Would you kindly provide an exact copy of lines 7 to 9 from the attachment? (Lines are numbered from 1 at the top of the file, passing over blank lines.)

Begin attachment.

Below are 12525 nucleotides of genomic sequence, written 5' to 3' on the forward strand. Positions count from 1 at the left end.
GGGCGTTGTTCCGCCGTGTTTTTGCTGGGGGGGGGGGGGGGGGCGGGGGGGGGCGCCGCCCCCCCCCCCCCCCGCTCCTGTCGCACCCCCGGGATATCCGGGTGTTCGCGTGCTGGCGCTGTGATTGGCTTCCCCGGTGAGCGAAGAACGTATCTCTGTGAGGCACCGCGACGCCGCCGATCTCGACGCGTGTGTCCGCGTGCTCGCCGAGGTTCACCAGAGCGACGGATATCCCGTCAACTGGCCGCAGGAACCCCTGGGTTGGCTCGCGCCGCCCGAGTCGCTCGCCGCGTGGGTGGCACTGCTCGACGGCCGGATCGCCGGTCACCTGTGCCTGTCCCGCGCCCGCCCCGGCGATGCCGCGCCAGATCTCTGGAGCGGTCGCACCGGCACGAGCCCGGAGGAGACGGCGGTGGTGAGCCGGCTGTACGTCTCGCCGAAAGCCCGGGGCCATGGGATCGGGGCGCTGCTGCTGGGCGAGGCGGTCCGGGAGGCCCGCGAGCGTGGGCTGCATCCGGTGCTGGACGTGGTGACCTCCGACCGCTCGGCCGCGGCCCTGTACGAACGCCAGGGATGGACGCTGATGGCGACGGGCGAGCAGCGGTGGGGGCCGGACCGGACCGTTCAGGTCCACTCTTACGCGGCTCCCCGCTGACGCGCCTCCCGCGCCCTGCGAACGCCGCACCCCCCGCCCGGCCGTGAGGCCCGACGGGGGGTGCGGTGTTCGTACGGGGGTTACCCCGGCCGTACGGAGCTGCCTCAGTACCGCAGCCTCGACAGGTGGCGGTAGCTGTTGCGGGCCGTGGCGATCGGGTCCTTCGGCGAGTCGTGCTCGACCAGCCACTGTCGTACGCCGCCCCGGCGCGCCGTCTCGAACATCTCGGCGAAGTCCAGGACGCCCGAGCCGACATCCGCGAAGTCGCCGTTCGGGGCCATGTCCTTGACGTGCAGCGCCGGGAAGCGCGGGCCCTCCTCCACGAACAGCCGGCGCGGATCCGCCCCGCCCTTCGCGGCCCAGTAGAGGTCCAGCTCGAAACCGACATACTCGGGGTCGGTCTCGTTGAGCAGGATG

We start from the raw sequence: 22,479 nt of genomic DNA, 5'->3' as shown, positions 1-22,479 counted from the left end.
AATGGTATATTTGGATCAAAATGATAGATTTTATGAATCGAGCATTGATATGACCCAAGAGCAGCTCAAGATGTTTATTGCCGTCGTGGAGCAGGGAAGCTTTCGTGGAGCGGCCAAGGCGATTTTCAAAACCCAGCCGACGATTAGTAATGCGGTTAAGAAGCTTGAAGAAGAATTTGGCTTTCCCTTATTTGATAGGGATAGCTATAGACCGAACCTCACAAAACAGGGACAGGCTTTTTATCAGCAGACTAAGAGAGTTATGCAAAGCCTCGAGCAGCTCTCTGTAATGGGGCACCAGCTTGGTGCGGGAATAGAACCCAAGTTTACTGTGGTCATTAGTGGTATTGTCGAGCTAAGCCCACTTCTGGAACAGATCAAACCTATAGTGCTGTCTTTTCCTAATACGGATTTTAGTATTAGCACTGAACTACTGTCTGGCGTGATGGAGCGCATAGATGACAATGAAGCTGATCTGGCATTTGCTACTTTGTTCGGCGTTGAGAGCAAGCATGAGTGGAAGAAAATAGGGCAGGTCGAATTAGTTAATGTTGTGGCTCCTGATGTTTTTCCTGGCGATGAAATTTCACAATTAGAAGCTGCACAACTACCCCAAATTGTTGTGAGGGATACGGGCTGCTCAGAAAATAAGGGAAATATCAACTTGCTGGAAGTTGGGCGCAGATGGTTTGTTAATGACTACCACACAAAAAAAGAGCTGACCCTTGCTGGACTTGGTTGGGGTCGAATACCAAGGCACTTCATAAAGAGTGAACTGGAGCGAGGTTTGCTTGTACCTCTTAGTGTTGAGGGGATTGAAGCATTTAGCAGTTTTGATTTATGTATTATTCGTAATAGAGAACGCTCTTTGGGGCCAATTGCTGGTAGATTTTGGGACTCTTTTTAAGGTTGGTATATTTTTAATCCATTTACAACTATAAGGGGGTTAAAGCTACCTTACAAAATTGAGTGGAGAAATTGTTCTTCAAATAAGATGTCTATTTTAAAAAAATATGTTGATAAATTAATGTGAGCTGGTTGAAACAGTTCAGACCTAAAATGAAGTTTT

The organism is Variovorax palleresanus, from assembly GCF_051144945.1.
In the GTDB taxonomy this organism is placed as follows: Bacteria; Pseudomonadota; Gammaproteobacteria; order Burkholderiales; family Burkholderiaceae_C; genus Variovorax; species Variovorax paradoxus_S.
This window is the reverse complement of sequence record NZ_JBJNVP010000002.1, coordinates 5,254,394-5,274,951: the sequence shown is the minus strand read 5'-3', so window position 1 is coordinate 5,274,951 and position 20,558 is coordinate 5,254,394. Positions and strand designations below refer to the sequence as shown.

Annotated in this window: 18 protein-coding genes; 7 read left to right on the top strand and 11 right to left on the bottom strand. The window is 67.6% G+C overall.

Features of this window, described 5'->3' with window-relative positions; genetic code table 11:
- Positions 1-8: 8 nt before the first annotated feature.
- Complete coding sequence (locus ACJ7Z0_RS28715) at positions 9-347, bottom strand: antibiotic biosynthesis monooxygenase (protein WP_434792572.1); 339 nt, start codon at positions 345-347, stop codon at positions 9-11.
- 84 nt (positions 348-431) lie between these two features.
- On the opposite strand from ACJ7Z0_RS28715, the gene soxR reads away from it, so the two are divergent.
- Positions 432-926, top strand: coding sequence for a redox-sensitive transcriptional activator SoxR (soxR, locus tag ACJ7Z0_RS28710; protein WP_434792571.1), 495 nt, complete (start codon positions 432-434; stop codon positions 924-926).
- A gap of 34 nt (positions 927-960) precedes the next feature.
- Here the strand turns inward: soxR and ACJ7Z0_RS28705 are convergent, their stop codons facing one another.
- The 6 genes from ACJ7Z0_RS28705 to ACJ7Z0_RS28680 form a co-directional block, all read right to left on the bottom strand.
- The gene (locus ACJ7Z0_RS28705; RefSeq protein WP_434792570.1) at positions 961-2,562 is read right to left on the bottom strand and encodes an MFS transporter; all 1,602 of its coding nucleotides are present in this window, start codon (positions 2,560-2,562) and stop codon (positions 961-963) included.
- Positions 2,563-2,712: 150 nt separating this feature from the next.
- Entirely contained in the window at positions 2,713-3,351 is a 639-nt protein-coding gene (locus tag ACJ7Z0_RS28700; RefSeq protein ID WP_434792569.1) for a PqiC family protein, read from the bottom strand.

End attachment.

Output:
This window is the reverse complement of sequence record NZ_JBJNVP010000002.1, coordinates 5,254,394-5,274,951: the sequence shown is the minus strand read 5'-3', so window position 1 is coordinate 5,274,951 and position 20,558 is coordinate 5,254,394. Positions and strand designations below refer to the sequence as shown.

Annotated in this window: 18 protein-coding genes; 7 read left to right on the top strand and 11 right to left on the bottom strand. The window is 67.6% G+C overall.

Features of this window, described 5'->3' with window-relative positions; genetic code table 11: